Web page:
Chrysler on March 19 celebrated the launch of its all-new Pentastar V6 engine at the Trenton, MI, South Engine Plant.
The flex-fuel Pentastar V6 is the most advanced V6 engine it has ever made, according to the company. The new line of engines will contribute to an overall fuel-efficiency improvement of more than 25% across the Chrysler, Ram Truck, Jeep, and Dodge product lineup. The first application of this engine will be in the all-new 2011 Jeep Grand Cherokee, due out in the second quarter of this year. Ultimately, it will replace seven current Chrysler Group V6 engines.
The engine uses advanced technologies from the Fiat alliance, such as Multiair, direct-injection, and turbocharging.
The start of production at Trenton South represents one piece of the Chrysler Group’s revamped powertrain strategy.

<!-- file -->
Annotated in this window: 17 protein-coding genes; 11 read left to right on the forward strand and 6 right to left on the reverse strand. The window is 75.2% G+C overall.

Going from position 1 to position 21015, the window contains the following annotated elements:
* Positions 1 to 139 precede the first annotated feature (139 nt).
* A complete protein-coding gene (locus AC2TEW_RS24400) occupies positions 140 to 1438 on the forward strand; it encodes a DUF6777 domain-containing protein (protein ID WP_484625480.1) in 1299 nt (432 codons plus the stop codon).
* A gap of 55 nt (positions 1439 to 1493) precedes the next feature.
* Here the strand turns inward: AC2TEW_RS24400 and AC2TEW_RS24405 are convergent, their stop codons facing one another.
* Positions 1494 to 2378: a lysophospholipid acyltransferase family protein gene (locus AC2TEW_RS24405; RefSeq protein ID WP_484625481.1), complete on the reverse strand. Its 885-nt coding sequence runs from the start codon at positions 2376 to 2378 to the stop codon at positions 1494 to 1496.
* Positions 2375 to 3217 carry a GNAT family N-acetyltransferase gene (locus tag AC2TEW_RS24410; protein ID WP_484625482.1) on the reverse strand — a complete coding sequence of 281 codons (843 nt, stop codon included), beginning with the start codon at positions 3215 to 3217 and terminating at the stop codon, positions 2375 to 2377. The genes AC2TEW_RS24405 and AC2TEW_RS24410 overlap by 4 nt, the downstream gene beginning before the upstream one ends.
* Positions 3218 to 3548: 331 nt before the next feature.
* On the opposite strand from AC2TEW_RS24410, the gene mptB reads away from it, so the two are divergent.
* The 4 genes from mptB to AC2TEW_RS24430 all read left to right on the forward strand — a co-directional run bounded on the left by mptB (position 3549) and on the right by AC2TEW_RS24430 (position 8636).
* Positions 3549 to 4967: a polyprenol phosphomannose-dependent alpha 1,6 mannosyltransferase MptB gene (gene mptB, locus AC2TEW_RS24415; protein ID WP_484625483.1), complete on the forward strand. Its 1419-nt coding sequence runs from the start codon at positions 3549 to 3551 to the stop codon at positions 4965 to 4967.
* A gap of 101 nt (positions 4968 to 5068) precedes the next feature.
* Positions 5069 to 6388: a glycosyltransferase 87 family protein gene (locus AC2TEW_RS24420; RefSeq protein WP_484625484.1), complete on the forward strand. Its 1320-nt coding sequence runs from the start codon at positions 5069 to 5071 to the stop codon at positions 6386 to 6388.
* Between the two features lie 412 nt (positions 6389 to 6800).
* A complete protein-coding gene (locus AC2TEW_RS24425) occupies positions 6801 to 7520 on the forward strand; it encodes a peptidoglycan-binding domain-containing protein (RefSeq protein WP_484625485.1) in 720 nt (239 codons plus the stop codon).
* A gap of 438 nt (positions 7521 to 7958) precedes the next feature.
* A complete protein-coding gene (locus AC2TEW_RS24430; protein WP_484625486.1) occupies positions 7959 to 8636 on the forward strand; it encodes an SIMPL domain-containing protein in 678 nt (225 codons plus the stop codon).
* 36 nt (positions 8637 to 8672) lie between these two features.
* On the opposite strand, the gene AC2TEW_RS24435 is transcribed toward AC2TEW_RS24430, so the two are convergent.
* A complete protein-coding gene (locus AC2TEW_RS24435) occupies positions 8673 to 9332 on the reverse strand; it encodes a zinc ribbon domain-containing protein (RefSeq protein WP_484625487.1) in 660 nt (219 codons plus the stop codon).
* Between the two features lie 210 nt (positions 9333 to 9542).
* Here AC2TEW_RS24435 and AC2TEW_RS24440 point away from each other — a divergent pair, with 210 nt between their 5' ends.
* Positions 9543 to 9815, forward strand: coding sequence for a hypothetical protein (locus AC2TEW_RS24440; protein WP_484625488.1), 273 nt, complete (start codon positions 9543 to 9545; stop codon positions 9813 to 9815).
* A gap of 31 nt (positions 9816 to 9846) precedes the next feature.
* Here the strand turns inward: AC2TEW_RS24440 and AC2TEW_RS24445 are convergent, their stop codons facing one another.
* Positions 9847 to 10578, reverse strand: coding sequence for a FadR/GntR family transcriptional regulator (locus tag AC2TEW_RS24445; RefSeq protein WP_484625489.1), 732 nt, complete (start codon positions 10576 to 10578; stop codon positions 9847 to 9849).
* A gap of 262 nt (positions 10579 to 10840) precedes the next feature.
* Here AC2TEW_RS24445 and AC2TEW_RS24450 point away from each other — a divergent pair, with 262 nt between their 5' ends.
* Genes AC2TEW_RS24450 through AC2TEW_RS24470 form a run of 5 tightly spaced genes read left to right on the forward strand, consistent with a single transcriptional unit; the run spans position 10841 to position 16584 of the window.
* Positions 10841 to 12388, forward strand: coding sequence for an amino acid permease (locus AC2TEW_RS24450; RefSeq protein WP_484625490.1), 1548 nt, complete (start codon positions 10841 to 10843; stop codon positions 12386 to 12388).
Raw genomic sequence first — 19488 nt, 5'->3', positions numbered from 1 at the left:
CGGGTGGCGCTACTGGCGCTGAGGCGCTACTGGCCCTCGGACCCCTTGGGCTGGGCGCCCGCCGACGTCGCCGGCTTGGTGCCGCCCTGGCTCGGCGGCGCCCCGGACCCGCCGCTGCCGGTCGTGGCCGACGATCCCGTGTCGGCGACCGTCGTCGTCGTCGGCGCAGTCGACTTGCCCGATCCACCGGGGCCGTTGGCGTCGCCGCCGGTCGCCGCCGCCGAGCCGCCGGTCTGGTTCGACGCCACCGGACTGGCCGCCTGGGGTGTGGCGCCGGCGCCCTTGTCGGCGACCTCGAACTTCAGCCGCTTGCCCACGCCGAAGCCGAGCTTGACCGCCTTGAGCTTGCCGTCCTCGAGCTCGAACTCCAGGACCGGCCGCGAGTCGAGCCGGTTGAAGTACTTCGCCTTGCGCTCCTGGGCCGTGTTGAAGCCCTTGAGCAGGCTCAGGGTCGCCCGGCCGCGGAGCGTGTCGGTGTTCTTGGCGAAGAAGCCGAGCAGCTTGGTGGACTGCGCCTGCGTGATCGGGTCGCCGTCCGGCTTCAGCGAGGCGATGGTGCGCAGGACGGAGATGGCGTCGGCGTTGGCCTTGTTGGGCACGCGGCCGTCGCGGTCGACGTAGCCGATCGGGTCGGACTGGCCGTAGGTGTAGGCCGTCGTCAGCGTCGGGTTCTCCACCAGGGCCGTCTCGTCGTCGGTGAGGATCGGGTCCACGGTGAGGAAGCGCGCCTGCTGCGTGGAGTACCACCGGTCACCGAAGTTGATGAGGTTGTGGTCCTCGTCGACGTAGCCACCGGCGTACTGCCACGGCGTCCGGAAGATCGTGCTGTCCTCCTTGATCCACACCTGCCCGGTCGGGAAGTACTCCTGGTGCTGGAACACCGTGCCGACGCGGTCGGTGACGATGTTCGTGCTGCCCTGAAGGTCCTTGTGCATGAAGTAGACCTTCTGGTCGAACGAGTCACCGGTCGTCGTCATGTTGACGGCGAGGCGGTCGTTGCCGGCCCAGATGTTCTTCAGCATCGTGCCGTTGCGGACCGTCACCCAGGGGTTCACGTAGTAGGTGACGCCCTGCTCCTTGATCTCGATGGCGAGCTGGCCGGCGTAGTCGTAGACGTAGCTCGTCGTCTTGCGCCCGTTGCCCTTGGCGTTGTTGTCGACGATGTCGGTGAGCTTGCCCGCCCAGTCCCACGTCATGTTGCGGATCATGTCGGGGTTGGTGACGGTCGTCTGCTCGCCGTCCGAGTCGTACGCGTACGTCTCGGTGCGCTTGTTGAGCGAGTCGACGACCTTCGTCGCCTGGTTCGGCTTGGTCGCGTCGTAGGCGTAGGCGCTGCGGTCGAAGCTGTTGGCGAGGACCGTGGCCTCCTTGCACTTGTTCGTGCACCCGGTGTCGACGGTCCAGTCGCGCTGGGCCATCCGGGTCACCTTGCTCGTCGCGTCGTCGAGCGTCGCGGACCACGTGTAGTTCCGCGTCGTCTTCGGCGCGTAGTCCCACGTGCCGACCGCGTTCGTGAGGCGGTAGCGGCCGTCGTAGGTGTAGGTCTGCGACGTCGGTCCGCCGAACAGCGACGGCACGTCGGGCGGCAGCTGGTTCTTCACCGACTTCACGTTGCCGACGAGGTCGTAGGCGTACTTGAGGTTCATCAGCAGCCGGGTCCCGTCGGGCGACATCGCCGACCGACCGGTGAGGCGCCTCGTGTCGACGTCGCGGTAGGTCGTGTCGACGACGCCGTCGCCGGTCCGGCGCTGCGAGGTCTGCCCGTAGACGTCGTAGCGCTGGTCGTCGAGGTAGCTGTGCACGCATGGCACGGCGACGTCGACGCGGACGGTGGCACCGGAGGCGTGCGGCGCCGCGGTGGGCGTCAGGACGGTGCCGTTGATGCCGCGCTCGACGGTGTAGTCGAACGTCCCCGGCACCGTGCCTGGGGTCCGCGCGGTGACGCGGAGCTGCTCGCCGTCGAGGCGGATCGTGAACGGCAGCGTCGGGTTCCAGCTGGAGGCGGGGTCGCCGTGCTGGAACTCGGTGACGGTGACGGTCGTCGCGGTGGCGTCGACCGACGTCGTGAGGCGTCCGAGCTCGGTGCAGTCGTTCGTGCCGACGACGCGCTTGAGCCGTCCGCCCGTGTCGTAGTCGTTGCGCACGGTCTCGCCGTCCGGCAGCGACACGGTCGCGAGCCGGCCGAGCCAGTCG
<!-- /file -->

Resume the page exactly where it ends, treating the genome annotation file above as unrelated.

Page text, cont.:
In December 2009, the company announced that it would invest $179 million in its Global Engine Manufacturing Alliance plant in Dundee, MI, to produce the 1.4-L, 16-valve Fully Integrated Robotized Engine.
Together, these two plants, with a combined investment of nearly $1 billion, position Michigan at the center of Chrysler Group’s powertrain offensive.
Chrysler Group announced a $730 million investment in the Pentastar program when it broke ground on the all-new 822,000-ft² (23,000-m²) facility in May 2007. The plant will have an annual manufacturing capacity of more than 400,000 engines.